Have to say that, while the extra income will certainly be useful (and I still think of money in impoverished "grad student" terms), I was looking forward to the reduced workload, especially with all my writing projects in the pipeline. Still, given the general insecurity of living year-to-year on one-year contracts, I couldn't in good conscience refuse. Plus, I still do have an ideal schedule -- all four of my classes are back-to-back on a MWF.

So anyway, given that the semester snuck up on me -- and that I got that 4th class two days before the semester started -- you could imagine how I've been scrambling. So far, although I still need to tweak my major assignments for that 4th class I accepted last minute, I'm caught up.

I'm more than a little sad, though -- my students from last semester were really memorable, and part of me wishes they were still around. C'est la vie.

Incidentally, got my Student Course Evaluations from last semester. Pretty good, overall. Really good, actually, or at least so I think -- strangely enough, I don't think U of A does departmental- or university-wide comparisons like MTSU, so my data is somewhat de-contextualized. Nonetheless, judging from the quantitative and qualitative parts of the evaluations, most of my students seemed really happy. One of the skills I've especially worked on last semester was giving bad news, usually in terms of a grade, and that seems to have paid off -- I almost entirely avoided those grade-embittered students who have tended to drag my evaluation scores down in the past.. 

Thursday, January 11, 2018

A Scholarly Interview (sorta)

One of my students from last semester just e-mailed me, asking if I could be his "scholar interview" that he needs for ENGL 102 (i.e., the course he has to take after passing mine). I was, of course, happy to oblige. On the off chance any of my answers might be interesting, I post them here. -

What kinds of writing do scholars in your field do?
Writing in my field (English literature) can be split into "scholarship" and "literary criticism." Scholarship is largely concerned with finding out new historical, biographical, or textual facts about a particular author or literary movements. (By "textual facts" I mean new critical editions of a work, and so forth.) Literary criticism is mostly what I do -- it's concerned with reading authors in new ways and coming up with new interpretations of authors and literary movements.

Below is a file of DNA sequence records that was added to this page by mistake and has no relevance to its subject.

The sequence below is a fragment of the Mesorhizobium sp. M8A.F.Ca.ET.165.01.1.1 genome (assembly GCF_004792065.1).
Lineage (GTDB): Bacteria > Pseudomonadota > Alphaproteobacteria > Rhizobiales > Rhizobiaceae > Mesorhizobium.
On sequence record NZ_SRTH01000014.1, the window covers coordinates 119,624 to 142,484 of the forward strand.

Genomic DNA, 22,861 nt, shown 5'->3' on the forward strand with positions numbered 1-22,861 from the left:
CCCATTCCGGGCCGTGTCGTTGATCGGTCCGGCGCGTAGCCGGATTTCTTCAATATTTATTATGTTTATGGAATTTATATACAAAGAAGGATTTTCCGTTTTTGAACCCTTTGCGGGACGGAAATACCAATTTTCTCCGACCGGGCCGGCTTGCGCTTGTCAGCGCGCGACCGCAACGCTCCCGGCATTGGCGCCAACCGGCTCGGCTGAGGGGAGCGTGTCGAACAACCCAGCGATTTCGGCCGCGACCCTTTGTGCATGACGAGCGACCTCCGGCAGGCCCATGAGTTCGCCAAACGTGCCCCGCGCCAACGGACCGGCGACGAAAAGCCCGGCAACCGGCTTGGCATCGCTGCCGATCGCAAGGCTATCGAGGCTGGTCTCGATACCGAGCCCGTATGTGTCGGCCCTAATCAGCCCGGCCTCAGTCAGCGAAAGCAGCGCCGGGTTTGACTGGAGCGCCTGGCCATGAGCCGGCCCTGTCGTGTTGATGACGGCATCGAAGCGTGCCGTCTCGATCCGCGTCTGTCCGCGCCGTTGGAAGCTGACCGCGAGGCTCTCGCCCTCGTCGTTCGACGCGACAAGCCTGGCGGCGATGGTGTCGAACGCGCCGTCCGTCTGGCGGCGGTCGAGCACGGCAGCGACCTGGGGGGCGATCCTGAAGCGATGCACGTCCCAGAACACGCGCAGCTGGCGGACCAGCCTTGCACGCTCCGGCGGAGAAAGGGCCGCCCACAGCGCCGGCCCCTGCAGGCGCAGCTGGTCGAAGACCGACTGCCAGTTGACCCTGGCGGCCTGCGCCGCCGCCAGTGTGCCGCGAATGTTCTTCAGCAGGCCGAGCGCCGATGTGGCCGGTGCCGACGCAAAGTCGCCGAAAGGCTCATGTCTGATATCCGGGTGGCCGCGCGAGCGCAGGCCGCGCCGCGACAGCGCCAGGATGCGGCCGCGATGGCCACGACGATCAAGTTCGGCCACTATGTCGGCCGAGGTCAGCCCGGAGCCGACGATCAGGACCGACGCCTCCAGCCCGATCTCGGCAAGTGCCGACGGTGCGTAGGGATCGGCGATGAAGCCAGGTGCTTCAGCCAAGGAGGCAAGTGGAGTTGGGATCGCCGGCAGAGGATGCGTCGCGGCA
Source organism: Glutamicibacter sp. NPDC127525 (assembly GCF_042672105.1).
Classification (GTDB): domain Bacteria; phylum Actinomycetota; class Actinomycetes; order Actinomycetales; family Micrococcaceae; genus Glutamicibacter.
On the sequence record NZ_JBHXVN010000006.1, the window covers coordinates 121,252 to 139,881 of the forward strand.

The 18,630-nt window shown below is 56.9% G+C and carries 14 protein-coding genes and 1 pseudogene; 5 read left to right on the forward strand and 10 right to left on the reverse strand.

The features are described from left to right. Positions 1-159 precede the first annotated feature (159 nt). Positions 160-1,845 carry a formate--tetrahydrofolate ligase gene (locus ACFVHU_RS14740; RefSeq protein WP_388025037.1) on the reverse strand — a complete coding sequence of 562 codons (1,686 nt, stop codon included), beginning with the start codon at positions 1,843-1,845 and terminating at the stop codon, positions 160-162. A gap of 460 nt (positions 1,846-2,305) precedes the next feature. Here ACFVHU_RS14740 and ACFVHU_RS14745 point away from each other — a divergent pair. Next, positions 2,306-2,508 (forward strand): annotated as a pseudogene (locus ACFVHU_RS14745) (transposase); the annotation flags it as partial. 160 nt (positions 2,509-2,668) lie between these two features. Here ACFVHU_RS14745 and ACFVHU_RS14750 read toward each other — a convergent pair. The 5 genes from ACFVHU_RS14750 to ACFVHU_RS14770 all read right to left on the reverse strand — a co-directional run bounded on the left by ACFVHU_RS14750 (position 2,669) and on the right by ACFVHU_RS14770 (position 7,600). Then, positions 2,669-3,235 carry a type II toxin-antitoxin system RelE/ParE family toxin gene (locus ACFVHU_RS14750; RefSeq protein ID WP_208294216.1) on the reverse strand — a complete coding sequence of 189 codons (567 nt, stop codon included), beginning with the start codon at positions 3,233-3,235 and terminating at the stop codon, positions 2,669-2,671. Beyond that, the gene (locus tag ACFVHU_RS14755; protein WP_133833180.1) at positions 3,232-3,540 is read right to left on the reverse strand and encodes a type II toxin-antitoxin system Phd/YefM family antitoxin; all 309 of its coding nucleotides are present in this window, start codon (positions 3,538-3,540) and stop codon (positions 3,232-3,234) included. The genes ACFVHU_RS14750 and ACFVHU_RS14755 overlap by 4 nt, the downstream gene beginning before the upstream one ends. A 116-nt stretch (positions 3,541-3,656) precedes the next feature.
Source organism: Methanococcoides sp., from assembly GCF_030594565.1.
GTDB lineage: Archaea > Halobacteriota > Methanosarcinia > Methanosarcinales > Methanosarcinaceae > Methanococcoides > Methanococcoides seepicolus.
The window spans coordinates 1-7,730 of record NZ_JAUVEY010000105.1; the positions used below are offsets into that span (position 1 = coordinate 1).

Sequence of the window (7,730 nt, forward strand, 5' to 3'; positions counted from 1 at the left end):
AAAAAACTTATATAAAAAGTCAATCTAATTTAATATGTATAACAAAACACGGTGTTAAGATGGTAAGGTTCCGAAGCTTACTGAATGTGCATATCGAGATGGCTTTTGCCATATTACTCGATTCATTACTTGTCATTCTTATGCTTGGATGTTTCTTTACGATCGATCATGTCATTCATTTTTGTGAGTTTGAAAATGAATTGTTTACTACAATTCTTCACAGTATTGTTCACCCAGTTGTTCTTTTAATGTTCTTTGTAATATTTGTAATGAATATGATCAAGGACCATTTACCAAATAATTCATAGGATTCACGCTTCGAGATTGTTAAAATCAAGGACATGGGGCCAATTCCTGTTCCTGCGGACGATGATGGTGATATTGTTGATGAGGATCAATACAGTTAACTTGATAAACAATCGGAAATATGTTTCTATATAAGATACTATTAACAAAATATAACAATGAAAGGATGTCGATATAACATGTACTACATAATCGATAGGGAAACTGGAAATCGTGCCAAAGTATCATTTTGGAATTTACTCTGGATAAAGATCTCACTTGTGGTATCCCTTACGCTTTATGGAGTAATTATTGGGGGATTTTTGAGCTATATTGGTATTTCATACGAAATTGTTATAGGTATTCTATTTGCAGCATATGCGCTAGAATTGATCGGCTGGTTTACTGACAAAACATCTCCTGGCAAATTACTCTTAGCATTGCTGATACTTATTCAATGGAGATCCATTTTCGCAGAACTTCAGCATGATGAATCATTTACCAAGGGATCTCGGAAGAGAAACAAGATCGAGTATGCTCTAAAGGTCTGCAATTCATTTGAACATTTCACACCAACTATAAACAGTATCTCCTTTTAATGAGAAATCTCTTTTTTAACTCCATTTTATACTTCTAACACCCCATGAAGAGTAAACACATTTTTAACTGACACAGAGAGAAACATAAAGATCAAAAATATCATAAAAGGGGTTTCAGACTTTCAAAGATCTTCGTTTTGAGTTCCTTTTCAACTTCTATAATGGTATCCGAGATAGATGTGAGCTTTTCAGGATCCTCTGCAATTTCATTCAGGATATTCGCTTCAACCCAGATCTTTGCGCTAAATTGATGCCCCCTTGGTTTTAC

What writing conventions are specific to and important to your field? How did you learn those conventions?Probably the most basic convention is MLA style -- that's relatively unique to literary scholars and critics. Other conventions include the type of evidence we can use. As a field within the humanities, obviously testing hypotheses or acquiring data -- with some notable exceptions -- is outside our purview. Instead, we are expected to read an author's complete works, possibly reading things that may have influenced him, and of course exhaustively explore the relevant scholarship on that author.

Strangely enough, scholars in my field aren't generally actually trained in our conventions. Graduate students are largely expected to absorb those conventions through osmosis. For my part, although I've always been a good writer, I didn't properly internalize my field's conventions until during my dissertation research when I read (literally) hundreds of articles.


What was your first experience of writing a scholarly article like? What did you learn through that experience?
Well, my first published scholarly article took either 1-month or years to write, depending on how you count. The actual draft took only 1 month of manic writing. In the month prior to that, however, I had presented my topic to a conference in Leeds, England, and that experience helped me realize what needed excising from my argument and what deserved elaboration.

Even that, though, was hardly my first attempt to write the article. Two years prior to 2016, I had written -- and submitted for peer review -- a previous version of my argument. My reviewers were kind, mostly, but quite firm that the article wasn't up to snuff. Well, I then spend the next two years thinking about my argument until, after knowing the secondary literature much better in 2016 than I did in 2014, I finally wrote the finished article in August 2016. Only about 5% of the original 2014 text, by the way, survived into that final 2016 published version.

What I learned from the experience, as you might imagine, is the importance of dogged perseverance.


What kinds of writing do you most often in your work?
Literary criticism for peer-reviewed academic journals, largely. However, I did just do two semi-scholarly articles for The Baum Bugle, the official magazine for the International Wizard of Oz society. That kind of writing is fun because it allows me to address a different (read: non-academic) audience. Academics can be stuffy, y'know.


What expectations do you have for students who are learning to write in your field?
For undergrads, I mostly expect two things: (1) some original thought, and (2) close reading of the text. If you can make interesting claims while using evidence from the text and anticipating the most likely counter-arguments, you're well on your way in my book.

Tuesday, January 2, 2018

My Hometown Made National News (for a sad reason)

The Washington Post did a story on my hometown . . . except the story could have made a unicorn depressed. Nationwide, 2017 was the year of the "retail apocalypse," with over 500 retail outlets closing down,*** and the WP thought my hometown mall made a pretty good example of that larger trend.

When I last visited Hermitage in May for my high school reunion, the mall's state shocked me -- about half of it stood empty. That mall used to be the main thing about Hermitage. We're one-third of three interconnected cities in Western Pennsylvania -- Sharon and Farrell being the other two. (There's two smaller connected towns, Sharpsvile and Wheatland, but the latter is basically only a steel mill -- doesn't even have its own post office.) Between the three of us, Hermitage has always been the wealthiest by virtue of its high property values and, of course, the mall. Sharon at least has a downtown, but never competed with the Hermitage mall in any serious way. As a result, our school system was the most well-funded in the district, which benefited me directly as a wee lad growing up there.